Nationally known expert discusses empathy, bullying

Published 10:24 am Friday, September 30, 2016

Empathy needs to be cultivated in children, a nationally-known child development expert told about two dozen people Thursday at Albert Lea High School.

Michele Borba, who has appeared on nationally syndicated shows, such as “Dr. Phil,” “Dateline NBC” and “The View,” said empathy is cultivated by promoting emotional skills, such as emotional literacy, moral identity and courage, imagination, perspective taking, self-regulation, collaboration, practicing kindness and altruistic leadership.

Borba said she was concerned with the increased use of technology among toddlers and teenagers.

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“That’s scary stuff,” she said.

Having children practice looking people in the eyes and creating conversation helps build empathy, Borba said.

“It’s not an app, it’s not a program, it’s exposing kids to real opportunities,” she said.

Borba advised setting times where children are not allowed to use technology to enhance face-to-face conversations.

She recalled working in Armenian schools where chess is required to boost the character of students, and derided the cutting of recess in schools across the country.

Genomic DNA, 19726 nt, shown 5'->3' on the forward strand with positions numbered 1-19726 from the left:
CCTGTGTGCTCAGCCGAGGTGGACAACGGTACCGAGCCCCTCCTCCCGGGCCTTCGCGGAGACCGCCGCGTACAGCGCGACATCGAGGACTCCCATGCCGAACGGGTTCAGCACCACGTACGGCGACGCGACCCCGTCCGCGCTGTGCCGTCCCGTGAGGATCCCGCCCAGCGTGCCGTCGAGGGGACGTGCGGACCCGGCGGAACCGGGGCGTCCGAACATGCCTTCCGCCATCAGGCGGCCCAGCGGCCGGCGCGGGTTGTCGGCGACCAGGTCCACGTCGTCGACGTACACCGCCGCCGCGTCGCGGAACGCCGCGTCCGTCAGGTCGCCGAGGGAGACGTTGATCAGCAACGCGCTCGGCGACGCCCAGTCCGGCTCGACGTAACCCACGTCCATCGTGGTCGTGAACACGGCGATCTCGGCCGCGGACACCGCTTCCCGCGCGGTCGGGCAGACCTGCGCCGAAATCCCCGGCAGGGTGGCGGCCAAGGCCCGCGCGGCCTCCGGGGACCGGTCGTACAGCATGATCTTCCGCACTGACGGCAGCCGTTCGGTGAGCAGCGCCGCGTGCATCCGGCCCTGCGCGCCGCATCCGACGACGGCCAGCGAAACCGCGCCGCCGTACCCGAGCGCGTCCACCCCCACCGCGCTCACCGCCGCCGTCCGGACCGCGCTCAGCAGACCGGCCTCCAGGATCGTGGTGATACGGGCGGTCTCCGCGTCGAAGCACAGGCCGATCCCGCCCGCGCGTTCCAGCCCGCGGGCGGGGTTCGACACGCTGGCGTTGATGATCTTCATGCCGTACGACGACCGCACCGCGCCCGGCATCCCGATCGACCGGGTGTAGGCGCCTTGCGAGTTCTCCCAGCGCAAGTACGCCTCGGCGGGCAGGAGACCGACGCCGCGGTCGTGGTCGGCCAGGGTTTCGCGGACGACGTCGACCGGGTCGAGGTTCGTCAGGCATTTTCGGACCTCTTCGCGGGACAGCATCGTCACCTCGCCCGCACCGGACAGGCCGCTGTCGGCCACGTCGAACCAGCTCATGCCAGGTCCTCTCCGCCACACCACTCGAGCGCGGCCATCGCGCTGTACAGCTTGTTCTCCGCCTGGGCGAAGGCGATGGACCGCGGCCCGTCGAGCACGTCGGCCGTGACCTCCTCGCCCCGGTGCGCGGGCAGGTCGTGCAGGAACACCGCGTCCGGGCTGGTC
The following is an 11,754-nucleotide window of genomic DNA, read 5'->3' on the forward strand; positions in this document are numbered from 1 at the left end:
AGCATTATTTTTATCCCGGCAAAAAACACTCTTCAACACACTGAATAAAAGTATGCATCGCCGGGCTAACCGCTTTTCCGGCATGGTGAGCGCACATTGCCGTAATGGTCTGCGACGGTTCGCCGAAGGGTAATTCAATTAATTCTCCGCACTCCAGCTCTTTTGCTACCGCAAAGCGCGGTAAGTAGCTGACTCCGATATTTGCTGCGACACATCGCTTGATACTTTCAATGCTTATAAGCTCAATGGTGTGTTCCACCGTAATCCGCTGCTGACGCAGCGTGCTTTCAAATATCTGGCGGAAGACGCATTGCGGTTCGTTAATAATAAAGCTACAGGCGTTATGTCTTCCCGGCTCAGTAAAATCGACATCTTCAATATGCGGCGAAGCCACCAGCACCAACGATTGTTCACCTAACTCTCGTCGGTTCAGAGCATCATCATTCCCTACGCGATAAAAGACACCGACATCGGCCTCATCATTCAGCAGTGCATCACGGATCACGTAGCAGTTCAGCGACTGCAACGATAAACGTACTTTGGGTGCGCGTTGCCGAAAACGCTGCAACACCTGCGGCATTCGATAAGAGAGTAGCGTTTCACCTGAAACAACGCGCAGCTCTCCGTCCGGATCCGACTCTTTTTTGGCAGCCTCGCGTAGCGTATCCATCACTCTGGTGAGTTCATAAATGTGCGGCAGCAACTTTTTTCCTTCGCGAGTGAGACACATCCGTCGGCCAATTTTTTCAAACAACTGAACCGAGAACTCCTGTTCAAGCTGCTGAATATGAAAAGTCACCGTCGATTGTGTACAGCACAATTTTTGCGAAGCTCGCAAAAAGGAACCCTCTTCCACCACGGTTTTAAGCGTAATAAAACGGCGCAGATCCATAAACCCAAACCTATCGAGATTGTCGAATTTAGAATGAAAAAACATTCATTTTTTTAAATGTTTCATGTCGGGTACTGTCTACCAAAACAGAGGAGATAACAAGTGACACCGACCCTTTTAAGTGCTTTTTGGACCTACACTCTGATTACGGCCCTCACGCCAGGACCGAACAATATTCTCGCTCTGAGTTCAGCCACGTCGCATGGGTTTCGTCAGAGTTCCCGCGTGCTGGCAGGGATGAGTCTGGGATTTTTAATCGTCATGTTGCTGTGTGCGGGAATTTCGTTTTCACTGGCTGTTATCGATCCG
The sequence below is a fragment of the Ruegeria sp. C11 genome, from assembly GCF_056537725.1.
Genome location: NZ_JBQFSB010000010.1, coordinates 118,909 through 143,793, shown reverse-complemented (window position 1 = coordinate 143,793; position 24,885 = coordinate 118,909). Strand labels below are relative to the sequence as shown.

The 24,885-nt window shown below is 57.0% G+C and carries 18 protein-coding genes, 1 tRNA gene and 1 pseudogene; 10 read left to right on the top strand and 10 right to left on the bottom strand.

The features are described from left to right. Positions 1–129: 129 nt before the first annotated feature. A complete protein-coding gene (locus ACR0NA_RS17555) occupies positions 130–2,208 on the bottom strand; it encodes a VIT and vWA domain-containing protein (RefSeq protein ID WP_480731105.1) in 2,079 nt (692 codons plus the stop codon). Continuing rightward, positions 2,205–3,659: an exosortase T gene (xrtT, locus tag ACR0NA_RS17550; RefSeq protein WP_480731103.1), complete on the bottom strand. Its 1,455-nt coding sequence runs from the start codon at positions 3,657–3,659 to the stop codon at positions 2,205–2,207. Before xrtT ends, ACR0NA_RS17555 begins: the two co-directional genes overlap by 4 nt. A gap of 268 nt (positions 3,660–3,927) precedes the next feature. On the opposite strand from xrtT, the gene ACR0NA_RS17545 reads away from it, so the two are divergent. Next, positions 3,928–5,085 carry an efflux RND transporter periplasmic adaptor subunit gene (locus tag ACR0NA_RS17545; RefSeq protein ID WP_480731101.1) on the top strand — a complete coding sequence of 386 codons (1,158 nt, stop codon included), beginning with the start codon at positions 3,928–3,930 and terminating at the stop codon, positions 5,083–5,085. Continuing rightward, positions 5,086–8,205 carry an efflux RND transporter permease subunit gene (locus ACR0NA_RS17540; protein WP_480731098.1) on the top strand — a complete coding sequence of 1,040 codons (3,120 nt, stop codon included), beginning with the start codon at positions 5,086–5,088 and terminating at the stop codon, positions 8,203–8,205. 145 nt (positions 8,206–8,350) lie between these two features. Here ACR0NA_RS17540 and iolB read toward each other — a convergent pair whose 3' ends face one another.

“What we need to do is have kids figure out just how to get along with others,” Borba said.

Moral identity is also critical to develop empathy, she said.

“If you know what you stand for … and it becomes internalized, you are more likely to follow through,” she said.

Borba urged parents to instill the need for their children to help a peer in distress.

“Don’t expect someone else to make the phone call, you do it yourself,” she said.

She cited a Canadian case where classmates of a child who was bullied wore pink shirts to show their support for him.

“You don’t necessarily have to say something to make a difference,” Borba said.

According to an information sheet, Borba’s strategies to mobilize student bystanders to reduce peer cruelty were featured on “Dateline” and “NBC News.”

She was the bullying expert in the documentary “Bullied to Silence” and is on the advisory board for the film “The Bully Project.”

The event was sponsored by RCV Web Design, Granicrete Minnesota, Social Connections LLC, Albert Lea Monument, Mrs. Gerry’s, The Freeborn County Shopper, Country Inn & Suites, Albert Lea Community Education and Albert Lea Area Schools.

About Sam Wilmes

Sam Wilmes covers crime, courts and government for the Albert Lea Tribune.

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